News bites, June 2014

This article was originally published in June 2014

Organic solutions for livestock

Organic medicinal treatments for livestock can be just as effective as conventional drug treatments, according to a recent report from a Sustainable Agriculture Research & Education project. Feeding antibiotics to livestock has caused antibiotic-resistant bacteria to develop. The Centers for Disease Control said last year that pathogens resistant to antibiotics caused more than 2 million illnesses and 23,000 deaths. (The Organic Center)

Oil spills deform fish

A study in the Proceedings of the National Academy of Sciences reports that fish embryos exposed to oil from the BP spill in the Gulf of Mexico developed heart deformities. Scientists say their results most likely apply to other predator species, including swordfish, marlin and even humans, whose developing hearts are in many ways similar. Other research published in Science concluded changes in heartbeat and development are linked to oil components called polycyclic aromatic hydrocarbons, which impede the process where calcium ions in heart muscle prompt regular heartbeats. (The New York Times)

France bans GE corn

The French parliament approved a law prohibiting cultivation of any genetically engineered corn. The Senate said it poses a risk to the environment.
The ban also applies to any GE corn approved at the EU in the future, including new GE corn from Dow and DuPont chemical companies. (Reuters)

Antarctic whaling stopped?

Japan’s Prime Minister says he will comply with an international court order to halt Japanese whale hunts off Antarctica. The annual hunt in the Southern Ocean had been conducted within a loophole in a moratorium on commercial whaling that allowed killing for research purposes. Japan has left open the possibility that it might restart the hunt in the future under a different legal reasoning. (The New York Times)

China destroys GE crops

In China, Hainan province officials destroyed genetically engineered (GE) corn and cotton crops in illegal trials. The provincial agricultural department says it examined 107 crop samples across the province’s cities and counties and identified and destroyed nine illegal ones. China has not approved corn, rice or any other GE food to be grown inside its borders. (, China)

Farm internship program

A new law in Washington state, “Establishing a Farm Internship Program,” was signed into law by Governor Inslee. It establishes a three-year program to allow small farms in 16 counties to take on interns, paid or unpaid. The program extends to King, Snohomish, Whatcom, Kitsap, Pierce, Jefferson, Spokane, Yakima, Chelan, Grant, Island, Kittitas, Lincoln, and Thurston counties. (Washington Sustainable Food & Farming Network)

Warmer nights in PNW

Summer nights in the Pacific Northwest (PNW) are getting warmer, leading vegetable growers to see positive benefits. Nighttime summer temperatures from 2000-2010 have shown a strong warming trend, while daytime temperatures have shown a general cooling trend. Vegetable growers note that tomatoes, for instance, require warm nighttime temperatures to ripen, suggesting the PNW could become more hospitable for farmers. (Washington State University)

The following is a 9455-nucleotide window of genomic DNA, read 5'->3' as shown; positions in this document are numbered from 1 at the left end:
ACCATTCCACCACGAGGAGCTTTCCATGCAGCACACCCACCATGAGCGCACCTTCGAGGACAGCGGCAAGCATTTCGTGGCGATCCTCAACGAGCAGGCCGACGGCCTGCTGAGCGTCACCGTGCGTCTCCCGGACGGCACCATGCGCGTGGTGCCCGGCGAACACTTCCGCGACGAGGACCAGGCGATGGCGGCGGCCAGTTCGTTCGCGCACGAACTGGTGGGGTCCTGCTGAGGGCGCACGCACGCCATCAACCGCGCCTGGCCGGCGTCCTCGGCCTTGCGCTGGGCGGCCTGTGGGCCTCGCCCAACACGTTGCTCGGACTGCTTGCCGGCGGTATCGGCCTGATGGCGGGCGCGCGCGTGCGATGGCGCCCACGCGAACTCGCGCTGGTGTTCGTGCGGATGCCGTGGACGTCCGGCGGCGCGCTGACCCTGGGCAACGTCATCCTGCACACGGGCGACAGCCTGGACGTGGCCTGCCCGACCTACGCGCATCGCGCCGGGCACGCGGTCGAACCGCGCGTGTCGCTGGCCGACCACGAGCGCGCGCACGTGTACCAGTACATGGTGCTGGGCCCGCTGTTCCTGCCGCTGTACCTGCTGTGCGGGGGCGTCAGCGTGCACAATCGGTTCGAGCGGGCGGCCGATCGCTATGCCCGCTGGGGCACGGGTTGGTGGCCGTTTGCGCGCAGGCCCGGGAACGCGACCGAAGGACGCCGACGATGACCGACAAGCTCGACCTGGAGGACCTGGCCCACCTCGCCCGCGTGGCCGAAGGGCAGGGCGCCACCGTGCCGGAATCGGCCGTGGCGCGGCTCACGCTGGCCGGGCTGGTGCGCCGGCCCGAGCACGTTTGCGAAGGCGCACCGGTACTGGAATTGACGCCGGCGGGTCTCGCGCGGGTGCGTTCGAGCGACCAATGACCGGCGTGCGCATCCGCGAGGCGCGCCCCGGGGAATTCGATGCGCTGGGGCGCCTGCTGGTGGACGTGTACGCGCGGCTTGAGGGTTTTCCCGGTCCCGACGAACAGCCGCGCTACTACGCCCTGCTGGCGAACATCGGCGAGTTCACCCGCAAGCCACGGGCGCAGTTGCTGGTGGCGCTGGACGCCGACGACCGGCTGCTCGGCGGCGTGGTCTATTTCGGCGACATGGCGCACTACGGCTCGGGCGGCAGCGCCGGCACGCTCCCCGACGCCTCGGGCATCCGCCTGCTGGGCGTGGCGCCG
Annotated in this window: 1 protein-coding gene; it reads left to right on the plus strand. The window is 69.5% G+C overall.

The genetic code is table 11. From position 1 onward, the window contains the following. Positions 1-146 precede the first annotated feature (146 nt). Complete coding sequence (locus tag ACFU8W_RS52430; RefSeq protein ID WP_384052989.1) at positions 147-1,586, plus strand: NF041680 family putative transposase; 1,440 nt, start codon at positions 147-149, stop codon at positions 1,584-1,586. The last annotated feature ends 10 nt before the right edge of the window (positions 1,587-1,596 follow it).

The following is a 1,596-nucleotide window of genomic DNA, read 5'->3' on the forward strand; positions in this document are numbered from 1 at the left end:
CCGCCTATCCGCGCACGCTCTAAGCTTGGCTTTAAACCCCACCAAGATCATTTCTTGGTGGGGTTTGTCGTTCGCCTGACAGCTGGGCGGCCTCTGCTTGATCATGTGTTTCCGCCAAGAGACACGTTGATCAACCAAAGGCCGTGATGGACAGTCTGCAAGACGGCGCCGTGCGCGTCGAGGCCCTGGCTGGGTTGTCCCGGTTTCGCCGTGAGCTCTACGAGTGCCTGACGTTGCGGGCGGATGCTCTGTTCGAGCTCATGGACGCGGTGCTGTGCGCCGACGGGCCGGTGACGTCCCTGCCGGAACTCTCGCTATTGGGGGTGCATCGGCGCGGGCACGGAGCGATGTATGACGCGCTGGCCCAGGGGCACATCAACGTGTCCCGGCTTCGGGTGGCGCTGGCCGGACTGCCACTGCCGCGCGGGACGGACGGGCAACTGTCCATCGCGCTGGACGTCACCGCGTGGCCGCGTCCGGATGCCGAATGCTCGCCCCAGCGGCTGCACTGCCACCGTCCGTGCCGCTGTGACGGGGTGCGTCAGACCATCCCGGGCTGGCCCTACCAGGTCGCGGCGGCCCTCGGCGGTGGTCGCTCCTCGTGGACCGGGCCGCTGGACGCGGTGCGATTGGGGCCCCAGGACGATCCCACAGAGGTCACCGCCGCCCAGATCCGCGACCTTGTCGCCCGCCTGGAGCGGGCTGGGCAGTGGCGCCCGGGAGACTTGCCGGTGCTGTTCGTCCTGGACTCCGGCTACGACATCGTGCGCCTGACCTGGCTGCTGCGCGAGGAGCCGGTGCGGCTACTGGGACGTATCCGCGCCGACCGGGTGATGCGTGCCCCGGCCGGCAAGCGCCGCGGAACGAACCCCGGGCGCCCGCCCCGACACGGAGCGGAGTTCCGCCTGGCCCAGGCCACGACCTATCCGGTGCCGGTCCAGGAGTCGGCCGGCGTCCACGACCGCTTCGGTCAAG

City buys farmland

The Town of Amherst, Massachusetts has approved a plan to buy 20 acres of land to help new farmers get established and grow food for low-income residents. A University of Massachusetts professor who helped start the “Grow Food Amherst” project says the property will demonstrate how small farms and public gardens can co-exist with wildlife protection and other natural resource priorities. (

Not all Kashi “natural”

Cereal giant Kellogg’s will no longer label certain Kashi products “All natural” or “Nothing artificial” and it will pay $5 million to settle a class-action lawsuit. The suit accused Kashi of misleading shoppers by labeling “All Natural” or “Nothing Artificial” on products containing genetically engineered and artificial ingredients. Kellogg’s says it will reformulate or relabel by the end of the year. (Associated Press)

Morning light for healthy weight?

People who loaded up on light exposure early in the day were most likely to have a lower body mass index (BMI). A study published in the journal PLOS ONE found the relationship between morning light and BMI was independent of how many calories the study participants consumed. (The Los Angeles Times)

Vitamin D to prevent disease

People with low vitamin D levels are more likely to die from cancer, heart disease and other illnesses, scientists report in two large studies. The research suggests blood levels of vitamin D are a good barometer of overall health, but it does not resolve the question of whether low levels are a cause of disease or simply an indicator of behaviors that contribute to poor health, such as a sedentary lifestyle, smoking and a diet heavy in processed and unhealthful foods. (The New York Times)

Kentucky hemp

Kentucky’s first legal hemp crop since the 1950s is ready to be planted, something the state’s agriculture commissioner has been pushing for several years. Kentucky has been on track for years to sidestep federal hurdles legally and now is set to see if the crop once again can become economically viable. Other states reportedly want in on some of the action. (Associated Press)

Also in this issue

Extreme weather is affecting food prices

The people who produce our food are sweating out the current drought. Costs for water and animal feed are soaring and retail food prices are beginning to climb, too.

Letters to the editor, June 2014

Produce stickers, Choose organic to avoid pesticides, Grass-fed and feedlots, and more

PCC Board of Trustees report, June 2014

Board meeting, Member meeting, We want your story